While many may be fearful of taking any action in the face of uncertainty and thus become immobilized, good leaders understand that action clarifies the path forward. The path forward emerges as you take action, not before. (Dan Rockwell, Leadership Freak blog, “Making Decisions When the Path Is Uncertain and Confusing,” Jan 1, 2020.)
7. Experiment and learn
Once you have engaged internal and external stakeholders and studied various options, you take some steps forward. Since you will undoubtedly be criticized by some groups, call any action a pilot (even if it isn’t a pilot!). Even if your initial small project effort involves some mistakes, a pilot or “experiment” can be justified as a way to learn what works, what does not work, and what adjustments must be made.
In this process of moving forward, you must let go of perfection. Adaptive challenges are constantly shifting and morphing. Consequently, you must always be open to course corrections.
Again, you learn as you go.
8. Don’t go it alone
Given the complexity and uncertainty of adaptive challenges, leaders must reach out to other colleagues and form partnerships. Even though everyone is looking at you for leadership, don’t go it alone. (See Rebecca Zucker and Darin Rowell, “6 Strategies for Leading Through Uncertainty,” hbr.org, April 26, 2021.)
Partnerships are essential because they:
- Provide different ideas and perspectives.
- Contribute resources, including staff time and funding.
- Provide social support as you deal with divisiveness and conflict.
- Give you political cover.
Addressing any adaptive challenge creates risk for you as a leader and your team. Partners help you “spread the risk.” It is more difficult for a special interest group or an elected official to criticize your recommended project (or you personally) if your effort engages other respected partners, such as local environmental groups or other government agencies.
9. Lead with humility and confidence
Leading in turbulence requires humility. You must be open to different values, program ideas, and policy perspectives. You don’t really know what will work and what won’t work. You cannot commit to only one way.
Intellectual humility is all about curiosity. As Warren Berger asks in The Book of Beautiful Questions, are you a soldier defending territory or a scout wanting to discover new territory?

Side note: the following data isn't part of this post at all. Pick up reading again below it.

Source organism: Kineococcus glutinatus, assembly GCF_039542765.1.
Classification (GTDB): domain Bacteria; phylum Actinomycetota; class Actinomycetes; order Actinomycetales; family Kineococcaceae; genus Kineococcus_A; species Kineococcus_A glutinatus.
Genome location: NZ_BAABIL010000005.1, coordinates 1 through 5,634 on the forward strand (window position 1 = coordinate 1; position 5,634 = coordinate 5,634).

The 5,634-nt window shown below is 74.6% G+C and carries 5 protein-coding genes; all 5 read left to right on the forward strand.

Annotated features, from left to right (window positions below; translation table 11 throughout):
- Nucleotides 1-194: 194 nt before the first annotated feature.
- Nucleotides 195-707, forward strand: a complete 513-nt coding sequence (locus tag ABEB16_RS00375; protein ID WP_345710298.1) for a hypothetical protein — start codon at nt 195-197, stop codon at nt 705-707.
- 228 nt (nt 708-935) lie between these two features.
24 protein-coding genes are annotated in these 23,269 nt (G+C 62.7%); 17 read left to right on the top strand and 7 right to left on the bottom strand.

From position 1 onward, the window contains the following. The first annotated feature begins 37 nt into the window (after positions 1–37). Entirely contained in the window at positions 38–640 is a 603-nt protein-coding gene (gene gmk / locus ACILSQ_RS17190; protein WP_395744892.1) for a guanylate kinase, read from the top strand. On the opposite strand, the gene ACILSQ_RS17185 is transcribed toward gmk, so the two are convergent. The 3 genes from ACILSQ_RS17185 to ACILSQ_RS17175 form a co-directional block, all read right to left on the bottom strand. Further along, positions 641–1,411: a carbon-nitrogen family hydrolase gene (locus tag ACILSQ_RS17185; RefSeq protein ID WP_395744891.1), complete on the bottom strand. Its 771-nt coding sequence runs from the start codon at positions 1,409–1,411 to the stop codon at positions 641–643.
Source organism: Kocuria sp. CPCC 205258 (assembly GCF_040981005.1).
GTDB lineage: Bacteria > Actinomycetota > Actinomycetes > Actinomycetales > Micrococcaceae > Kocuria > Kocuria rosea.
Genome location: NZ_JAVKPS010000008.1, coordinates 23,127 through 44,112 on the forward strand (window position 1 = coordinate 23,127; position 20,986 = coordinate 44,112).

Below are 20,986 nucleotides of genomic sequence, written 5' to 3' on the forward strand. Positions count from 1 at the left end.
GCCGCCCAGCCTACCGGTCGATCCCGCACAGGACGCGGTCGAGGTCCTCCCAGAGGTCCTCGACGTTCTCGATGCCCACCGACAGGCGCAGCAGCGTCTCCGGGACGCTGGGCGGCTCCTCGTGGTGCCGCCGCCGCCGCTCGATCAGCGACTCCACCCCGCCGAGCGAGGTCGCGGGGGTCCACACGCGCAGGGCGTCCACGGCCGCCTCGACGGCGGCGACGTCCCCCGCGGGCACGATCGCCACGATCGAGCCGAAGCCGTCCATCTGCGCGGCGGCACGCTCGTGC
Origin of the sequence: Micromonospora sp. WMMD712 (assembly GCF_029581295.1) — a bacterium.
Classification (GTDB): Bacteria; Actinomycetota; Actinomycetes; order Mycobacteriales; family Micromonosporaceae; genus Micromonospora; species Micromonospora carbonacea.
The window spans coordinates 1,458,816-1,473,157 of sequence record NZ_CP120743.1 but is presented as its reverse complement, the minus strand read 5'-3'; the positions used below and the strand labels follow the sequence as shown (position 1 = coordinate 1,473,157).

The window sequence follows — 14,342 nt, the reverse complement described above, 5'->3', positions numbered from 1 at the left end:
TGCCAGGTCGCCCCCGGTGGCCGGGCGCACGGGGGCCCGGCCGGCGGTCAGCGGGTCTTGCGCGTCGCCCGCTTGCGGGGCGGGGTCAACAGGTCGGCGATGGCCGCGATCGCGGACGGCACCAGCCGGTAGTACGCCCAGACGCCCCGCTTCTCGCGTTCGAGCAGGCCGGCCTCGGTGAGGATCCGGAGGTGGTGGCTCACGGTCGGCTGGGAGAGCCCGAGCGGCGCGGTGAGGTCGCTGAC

Most importantly, you cannot learn if you are not humble. Arrogance doesn’t allow learning from mistakes and making adjustments. Humility is all about acknowledging missteps and making course corrections.
Even though one must be open and humble, a leader must act with confidence and optimism. An effective leader dealing with adversity models confidence. Otherwise, it is doubtful that the team will follow.
In his book Good To Great, Jim Collins writes about the Stockdale Paradox. When Admiral James Stockdale was imprisoned in the Hanoi Hilton during the Vietnam War, he had to remain strong for his men in prison even as he was being tortured. Stockdale had to help his men face the brutal realities that they were not going to be released by Christmas or Easter, but they would eventually prevail and be released. As Stockdale explained, a leader must help others confront the brutal facts of their current situation, yet retain the faith that they will prevail in the end despite the adversity.
To help your team members act with confidence and optimism, you can ask them to:
- Face the brutal facts of the situation and acknowledge uncertainty.
- Clarify their values and what is important to them.
- Recall past successes dealing with adversity and what helped them prevail.
- Inventory their strengths and capabilities.
- Call everyone to bring their strengths to the challenge.
- Identify one or two steps forward.
In the midst of the adversity and “messiness” of local government, “optimism is seeing the possibility of a bright or better future while taking actions to create it.” (Dan Rockwell, “4 Steps Towards Optimism,” Leadership Freak blog, Oct 16, 2015.)
10. Focus on celebrating progress
When it takes so long to actually do or accomplish anything in the world of local government, leaders must focus on progress. Progress helps team members and other stakeholders keep self-motivated.
By focusing on achieving certain milestones along the way, you can also create celebration points. Celebrations (team shout-outs, coffee and bagels at a staff meeting, an ice cream social) reinforce movement forward and sustain the team on its journey.
Leading Requires Courage
Amid uncertainty and turbulence, we need our best leaders. However, the tendency for leaders is to hunker down and “hide out in their offices.” To fulfill your leadership role and responsibility, you must be courageous.
Courageous people acknowledge and confront their fears. . .and then they act anyway. There is risk for them and others, but they know that there is more risk if they do not act.
So, how do you show up as a leader? Fearful leaders end up with cautious teams. Forward-looking leaders create optimism for others. (See Dan Rockwell, “Embracing the Power to Predict the Next Normal,” Leadership Freak blog, Aug 25, 2020.)
Leadership is one of the great opportunities provided by our careers in local government. As a leader, you personally get the opportunity to grow through adversity.
Moreover, you get the opportunity to contribute. You cannot make a bigger difference in the lives of others in your organization and community than leading through turbulence.
Sponsored by the ICMA Coaching Program, ICMA Career Compass is a monthly column from ICMA focused on career issues for local government professional staff. Dr. Frank Benest is ICMA's liaison for Next Generation Initiatives and resides in Palo Alto, California. If you have a career question you would like addressed in a future Career Compass, e-mail firstname.lastname@example.org or contact Frank directly at email@example.com. Read past columns of Career Compass.